iraville art book review
iraville art book review

Reviewed – Cozy Days: The Art of Iraville

Behind the scenes insights and workshops make this art book a winner

Cozy Days: The Art of Iraville
Everything you could ask for
A perfect summary of everything you'd want to see in an art book. Highly recommend for fans of Ira's style and artists interested in watercolor.
Read the book

If you’ve read our art book reviews before, you might notice something a little different here… a perfect 5-star rating. That’s rare at Mega Pencil, but one this art book deserves.

Ira Sluyterman van Langewedye, known as Iraville online, is a German illustrator known for her charming watercolor illustrations of nature, small towns, idyllic scenes, and everyday life.

“Cozy” would be an apt description for her style. Plants, cats and women in sweaters make frequent appearances.

In Cozy Days: The Art of Iraville we see 152 pages of Ira’s inviting watercolors plus a wonderful amount of insights into her technique.

Iraville’s origin story and workspace

The book starts with a 10 page introduction where Ira shares her beginnings as an artist. She started her career as an interactive designer for websites working almost entirely digitally. An experimental project involving ink blobs led her to realize her passion for tactile, physical mediums like pen and paper.

In her spare time Ira began posting her original art online, which soon led to new clients requesting illustrations and character designs.

iraville watercolor portraits

Cozy Days has plenty of behind the scenes content – something you rarely see enough of in art books. Ira explains her materials in detail with plenty of photos showing her collection of watercolors and colored pencils.

iraville watercolor materials

I just feel good when I paint a tree, or a bird, or even an old country house. Painting traditionally feels much ore relaxing than painting digitally, and I think that a lot of the people who look at my illustrations have a similar desire to see something non-digital.

Ira Sluyterman van Langewedye on why she paints traditionally

Whimsical watercolors of every category

We’ve done enough art book reviews to know chapter formatting isn’t always created equal. In Cozy Days, the art is segmented into clearly defined categories:

  • People
  • Landscapes
  • Animals
  • Buildings
  • Plants

Each section shows 1-6 paintings per page along with their respective titles, medium and year.

How to paint like Iraville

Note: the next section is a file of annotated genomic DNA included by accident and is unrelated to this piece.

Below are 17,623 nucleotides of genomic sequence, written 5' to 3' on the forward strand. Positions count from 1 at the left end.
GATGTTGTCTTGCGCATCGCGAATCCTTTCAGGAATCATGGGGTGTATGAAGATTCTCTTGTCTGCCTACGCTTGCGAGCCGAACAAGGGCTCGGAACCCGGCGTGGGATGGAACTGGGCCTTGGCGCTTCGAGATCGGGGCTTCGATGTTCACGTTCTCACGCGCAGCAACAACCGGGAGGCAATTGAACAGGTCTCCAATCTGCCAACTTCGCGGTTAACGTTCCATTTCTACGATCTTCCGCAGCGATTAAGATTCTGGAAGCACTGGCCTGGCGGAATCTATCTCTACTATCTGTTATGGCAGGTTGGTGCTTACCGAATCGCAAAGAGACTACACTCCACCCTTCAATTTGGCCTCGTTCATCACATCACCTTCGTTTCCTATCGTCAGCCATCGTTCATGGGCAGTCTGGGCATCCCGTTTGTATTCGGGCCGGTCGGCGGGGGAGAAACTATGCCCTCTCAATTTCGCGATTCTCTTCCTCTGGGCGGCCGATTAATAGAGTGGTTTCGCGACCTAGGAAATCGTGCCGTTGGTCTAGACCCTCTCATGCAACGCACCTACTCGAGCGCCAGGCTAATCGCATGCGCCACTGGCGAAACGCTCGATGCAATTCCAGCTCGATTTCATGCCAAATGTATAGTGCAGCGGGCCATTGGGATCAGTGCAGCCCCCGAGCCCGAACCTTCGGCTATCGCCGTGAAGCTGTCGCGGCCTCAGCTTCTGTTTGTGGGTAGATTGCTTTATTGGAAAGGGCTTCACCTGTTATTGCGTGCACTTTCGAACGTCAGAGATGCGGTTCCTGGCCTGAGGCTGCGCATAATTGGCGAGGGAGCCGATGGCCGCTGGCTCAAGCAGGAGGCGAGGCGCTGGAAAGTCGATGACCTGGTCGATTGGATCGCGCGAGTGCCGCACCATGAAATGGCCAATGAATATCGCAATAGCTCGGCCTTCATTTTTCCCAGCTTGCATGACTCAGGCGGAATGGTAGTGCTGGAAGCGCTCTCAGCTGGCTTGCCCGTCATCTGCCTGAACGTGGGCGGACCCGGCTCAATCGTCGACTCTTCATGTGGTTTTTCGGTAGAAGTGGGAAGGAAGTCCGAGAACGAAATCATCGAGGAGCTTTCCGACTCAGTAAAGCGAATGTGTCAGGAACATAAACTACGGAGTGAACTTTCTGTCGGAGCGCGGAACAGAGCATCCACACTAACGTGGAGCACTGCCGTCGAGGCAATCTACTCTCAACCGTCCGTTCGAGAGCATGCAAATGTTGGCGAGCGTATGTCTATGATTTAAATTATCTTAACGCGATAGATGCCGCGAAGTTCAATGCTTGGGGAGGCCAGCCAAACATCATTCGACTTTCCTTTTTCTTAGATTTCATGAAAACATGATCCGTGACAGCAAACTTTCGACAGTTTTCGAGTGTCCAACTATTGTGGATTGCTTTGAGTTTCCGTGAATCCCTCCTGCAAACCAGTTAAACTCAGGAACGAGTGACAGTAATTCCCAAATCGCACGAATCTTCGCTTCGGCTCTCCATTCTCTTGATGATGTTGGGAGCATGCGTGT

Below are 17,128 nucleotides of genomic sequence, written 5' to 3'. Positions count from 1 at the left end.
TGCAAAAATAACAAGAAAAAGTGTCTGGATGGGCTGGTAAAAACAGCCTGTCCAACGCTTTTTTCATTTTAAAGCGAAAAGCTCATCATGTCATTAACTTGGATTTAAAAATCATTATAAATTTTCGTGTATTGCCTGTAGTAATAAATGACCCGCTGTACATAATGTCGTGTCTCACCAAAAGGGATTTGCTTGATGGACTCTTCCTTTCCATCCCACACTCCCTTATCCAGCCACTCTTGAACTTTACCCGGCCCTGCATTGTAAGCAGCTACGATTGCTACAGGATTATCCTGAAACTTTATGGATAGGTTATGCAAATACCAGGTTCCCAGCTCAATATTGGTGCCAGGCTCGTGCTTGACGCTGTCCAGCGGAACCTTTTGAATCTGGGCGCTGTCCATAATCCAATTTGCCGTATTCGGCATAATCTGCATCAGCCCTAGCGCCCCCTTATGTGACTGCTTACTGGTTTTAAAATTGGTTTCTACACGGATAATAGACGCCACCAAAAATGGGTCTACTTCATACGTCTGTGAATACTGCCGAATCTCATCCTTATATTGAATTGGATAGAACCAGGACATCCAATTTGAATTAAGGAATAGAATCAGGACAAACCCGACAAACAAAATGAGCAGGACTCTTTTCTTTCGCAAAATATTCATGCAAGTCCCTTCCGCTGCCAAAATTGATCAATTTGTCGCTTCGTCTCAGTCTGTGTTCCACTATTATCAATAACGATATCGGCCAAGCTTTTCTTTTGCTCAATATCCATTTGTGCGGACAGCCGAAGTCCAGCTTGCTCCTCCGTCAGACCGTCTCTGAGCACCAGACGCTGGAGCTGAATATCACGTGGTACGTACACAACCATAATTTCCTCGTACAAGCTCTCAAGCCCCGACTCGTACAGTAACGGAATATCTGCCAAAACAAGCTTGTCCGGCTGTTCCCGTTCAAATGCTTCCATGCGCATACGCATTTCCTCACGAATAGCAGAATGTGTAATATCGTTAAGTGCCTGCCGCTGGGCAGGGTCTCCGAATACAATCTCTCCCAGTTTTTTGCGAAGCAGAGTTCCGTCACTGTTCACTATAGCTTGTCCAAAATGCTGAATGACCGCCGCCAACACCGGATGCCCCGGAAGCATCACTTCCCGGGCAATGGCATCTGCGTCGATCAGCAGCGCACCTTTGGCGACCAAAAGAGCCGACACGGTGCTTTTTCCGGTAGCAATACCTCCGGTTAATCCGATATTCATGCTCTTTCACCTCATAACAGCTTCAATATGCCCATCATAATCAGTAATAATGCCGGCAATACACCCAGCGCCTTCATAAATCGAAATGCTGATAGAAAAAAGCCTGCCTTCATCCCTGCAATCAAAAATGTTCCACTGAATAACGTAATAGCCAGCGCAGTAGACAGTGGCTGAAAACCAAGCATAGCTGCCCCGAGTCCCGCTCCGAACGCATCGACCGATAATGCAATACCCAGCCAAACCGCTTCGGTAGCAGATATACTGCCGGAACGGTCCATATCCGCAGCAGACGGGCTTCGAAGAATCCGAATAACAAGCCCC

In between gallery sections are in-depth tutorials where Ira demonstrates different parts of her art process. In My painting process we’re shown how Ira creates a watercolor piece from beginning to end. The chapter includes:

  • material details for paper, paints and brushes
  • initial sketching and thumbnailing
  • how to transfer the sketch to watercolor paper
  • taping and masking fluid steps
  • painting watercolor layer by layer
  • final digital touchups using Photoshop
iraville tutorial

It may sound a little weird, but even now, I really love to watch different colors flowing into each other. It’s as if they’re doing what they want to do. It’s so much fun to explore how the colors behave when I’m using different papers or different techniques. For me, it’s totally relaxing and satisfying to paint with watercolors.

On falling in love with watercolors

Learn how to make your own watercolor kit and sketchbook

Cozy Days: The Art of Iraville is much more than just a gallery of pretty pictures. Besides walking us through her workspace and process, Ira also shows us how she makes her own watercolor palette and sketchbook by hand.

Make no mistake, these DIY projects aren’t for the faint of heart, but do add a real sense of tactile “craftiness” you just don’t get from store-bought supplies.

In Ira’s words:

I like handmaking my materials – and handmade things general – because I somehow appreciate them more; trying to understand the materials I use helps me when I am working with them.

The book’s detailed steps explain how to make your own half-pan watercolor from pigment powder, honey, glycerine and other materials.

Making your own watercolor sketchbook takes longer, but the end result looks amazing. Ira walks us through the entire process from picking the paper to sewing the binding.

Final thoughts

Even if you’re not a fan of the cozy, feminine style of Iraville, Cozy Days is still a phenomenal asset for artists. Ira’s thoughts on social media and the important of creating art YOU like are a welcome message, along with keen insights into her medium and process.

Overall, highly recommended.

Can’t get enough Iraville?

As we publish, Ira has currently launched her second book of art. Hideaways: More Art from Iraville is available on Kickstarter.

© Efrain Malo

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